Starbucks in EU
After Starbucks objected to the registration of More coffee, less bucks! and submitted its arguments to the European trademark office EUIPO, the Romanian entrepreneur asked if Starbucks could show the trademark’s actual use in Europe. In European opposition the attacked party often makes this type of request. The opposition will be rejected if the attacker can prove no use of his trademark over the past five years.
Of course, asking for proof of use of the Starbucks brand in Europe is a ridiculous request. We are inundated with Starbucks stores all over Europe and Mr More coffee, less bucks! Is quite aware of that. Presumably he just wanted to throw a spanner in the works during the procedure. I don’t think he even thought for a second that his request would actually get Starbucks into trouble.
However, on February 14th, 2023, EUIPO rejected Starbucks’ opposition to the registration of More coffee, less bucks! According to EUIPO, Starbucks failed to provide sufficient evidence of use of the Starbucks trademark in Europe. No use of Starbucks in Europe? Sounds like a joke doesn’t it?
Starbucks in Game of Thrones
Starbucks went to great lengths to overload EUIPO with examples of proof of use: a huge file of printouts from Starbucks websites and social media, photos of Starbucks restaurants in various European cities, Starbucks high on the list of World’s Most Admired Companies of Fortune and even the message that a Starbucks cup can be seen in a scene of Game of Thrones. If that’s not enough proof of use!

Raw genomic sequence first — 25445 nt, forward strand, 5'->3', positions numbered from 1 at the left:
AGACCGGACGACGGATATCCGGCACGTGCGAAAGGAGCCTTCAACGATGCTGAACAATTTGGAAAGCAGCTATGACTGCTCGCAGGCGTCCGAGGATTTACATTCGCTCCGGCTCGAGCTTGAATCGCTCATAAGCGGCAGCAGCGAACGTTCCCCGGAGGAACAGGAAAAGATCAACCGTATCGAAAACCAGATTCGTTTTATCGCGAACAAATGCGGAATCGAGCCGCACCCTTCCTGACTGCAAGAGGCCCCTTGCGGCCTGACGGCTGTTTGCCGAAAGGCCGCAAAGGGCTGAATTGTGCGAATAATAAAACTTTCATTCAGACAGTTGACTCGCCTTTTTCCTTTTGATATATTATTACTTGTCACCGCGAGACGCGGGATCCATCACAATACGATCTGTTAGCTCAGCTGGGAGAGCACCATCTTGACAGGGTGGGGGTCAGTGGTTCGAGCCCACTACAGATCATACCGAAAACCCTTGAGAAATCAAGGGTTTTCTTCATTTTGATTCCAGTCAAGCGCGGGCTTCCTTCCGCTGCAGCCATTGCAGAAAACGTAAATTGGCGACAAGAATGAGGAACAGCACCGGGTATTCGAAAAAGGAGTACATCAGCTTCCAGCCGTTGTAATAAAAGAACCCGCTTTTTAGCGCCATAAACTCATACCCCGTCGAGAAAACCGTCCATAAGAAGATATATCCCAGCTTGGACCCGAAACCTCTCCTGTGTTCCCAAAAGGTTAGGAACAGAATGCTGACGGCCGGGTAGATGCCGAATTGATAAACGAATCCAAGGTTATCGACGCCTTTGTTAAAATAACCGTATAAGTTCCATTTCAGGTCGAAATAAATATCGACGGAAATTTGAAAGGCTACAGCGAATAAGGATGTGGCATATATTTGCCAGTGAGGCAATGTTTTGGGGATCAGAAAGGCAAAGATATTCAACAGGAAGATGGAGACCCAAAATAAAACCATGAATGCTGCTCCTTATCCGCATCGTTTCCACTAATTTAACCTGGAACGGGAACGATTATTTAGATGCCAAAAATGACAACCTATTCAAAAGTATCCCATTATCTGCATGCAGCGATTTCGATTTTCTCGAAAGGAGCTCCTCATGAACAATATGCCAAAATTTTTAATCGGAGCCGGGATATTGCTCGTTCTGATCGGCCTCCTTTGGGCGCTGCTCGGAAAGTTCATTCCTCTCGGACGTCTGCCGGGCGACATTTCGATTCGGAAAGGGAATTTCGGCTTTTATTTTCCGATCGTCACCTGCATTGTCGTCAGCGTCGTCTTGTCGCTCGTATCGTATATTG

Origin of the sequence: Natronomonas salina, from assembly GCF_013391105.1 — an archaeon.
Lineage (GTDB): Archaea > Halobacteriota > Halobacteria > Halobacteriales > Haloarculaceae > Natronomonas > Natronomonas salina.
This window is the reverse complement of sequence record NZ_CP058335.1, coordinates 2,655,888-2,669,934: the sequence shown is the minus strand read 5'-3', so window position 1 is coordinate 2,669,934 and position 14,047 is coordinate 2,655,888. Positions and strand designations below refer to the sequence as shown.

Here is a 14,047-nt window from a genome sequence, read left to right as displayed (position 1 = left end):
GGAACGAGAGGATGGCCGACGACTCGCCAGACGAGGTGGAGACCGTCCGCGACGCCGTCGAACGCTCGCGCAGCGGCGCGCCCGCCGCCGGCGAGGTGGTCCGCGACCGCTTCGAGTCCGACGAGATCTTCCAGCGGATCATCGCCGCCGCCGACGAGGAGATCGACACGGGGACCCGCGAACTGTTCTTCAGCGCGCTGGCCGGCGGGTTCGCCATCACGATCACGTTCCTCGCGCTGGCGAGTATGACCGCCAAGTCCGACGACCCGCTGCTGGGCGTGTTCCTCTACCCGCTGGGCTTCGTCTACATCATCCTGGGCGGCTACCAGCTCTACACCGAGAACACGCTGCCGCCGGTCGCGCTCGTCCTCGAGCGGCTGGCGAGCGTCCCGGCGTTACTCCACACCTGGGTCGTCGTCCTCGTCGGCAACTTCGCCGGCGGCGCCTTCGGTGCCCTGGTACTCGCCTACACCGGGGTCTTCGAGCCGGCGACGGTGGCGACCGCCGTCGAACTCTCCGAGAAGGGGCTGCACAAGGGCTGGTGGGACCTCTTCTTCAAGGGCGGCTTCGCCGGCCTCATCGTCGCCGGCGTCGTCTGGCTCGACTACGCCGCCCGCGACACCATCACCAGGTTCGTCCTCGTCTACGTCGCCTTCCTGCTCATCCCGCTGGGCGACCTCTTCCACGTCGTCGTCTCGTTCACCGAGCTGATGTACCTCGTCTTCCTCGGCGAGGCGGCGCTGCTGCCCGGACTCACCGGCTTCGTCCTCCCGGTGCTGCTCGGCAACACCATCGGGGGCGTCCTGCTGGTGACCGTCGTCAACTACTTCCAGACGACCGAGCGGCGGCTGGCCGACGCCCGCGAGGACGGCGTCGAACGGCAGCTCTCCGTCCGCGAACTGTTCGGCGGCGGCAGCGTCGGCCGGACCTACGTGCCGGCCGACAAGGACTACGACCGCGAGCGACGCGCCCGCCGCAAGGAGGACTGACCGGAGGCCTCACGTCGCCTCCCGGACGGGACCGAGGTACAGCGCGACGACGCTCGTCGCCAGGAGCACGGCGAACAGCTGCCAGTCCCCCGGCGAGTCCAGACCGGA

Missing scope of use
Still, Starbucks should have studied the rules that apply to proof of use under European trademark law. This evidence must not only show where and when the mark has been used in Europe, but it must also clarify the extent of that use. The documents make it clear that the Starbucks brand is used in Europe, but the evidence does not provide any information about the ‘sales volume’. Starbucks should also have shown, for example, visitor statistics of its websites and figures of online sales or the actual sales numbers in the restaurants. But there was none of that, lots of pictures, but no numbers. In short, data on the extent of use are missing and that is deadly in an opposition procedure.
The strange thing is, of course, that the members of the opposition department of EUIPO themselves know perfectly well that Starbucks is one of the best-known brands in the world and that the company also makes billions in Europe under this name. But that’s not what this is about. After all, there are fixed rules for proof of use and even a global brand such as Starbucks must comply with them.
Big brands mess up
It is striking that major brands regularly fail on this front. The same happened to McDonald’s when it failed to demonstrate the use of the Big Mac brand. In appeal, the hamburger chain sheepishly provided better evidence and still won. It is very likely that this Starbucks case will soon head in the same direction and that the registration of the slogan More coffee, less bucks! will eventually still get refused. But for now, they can sell good coffee with that slogan.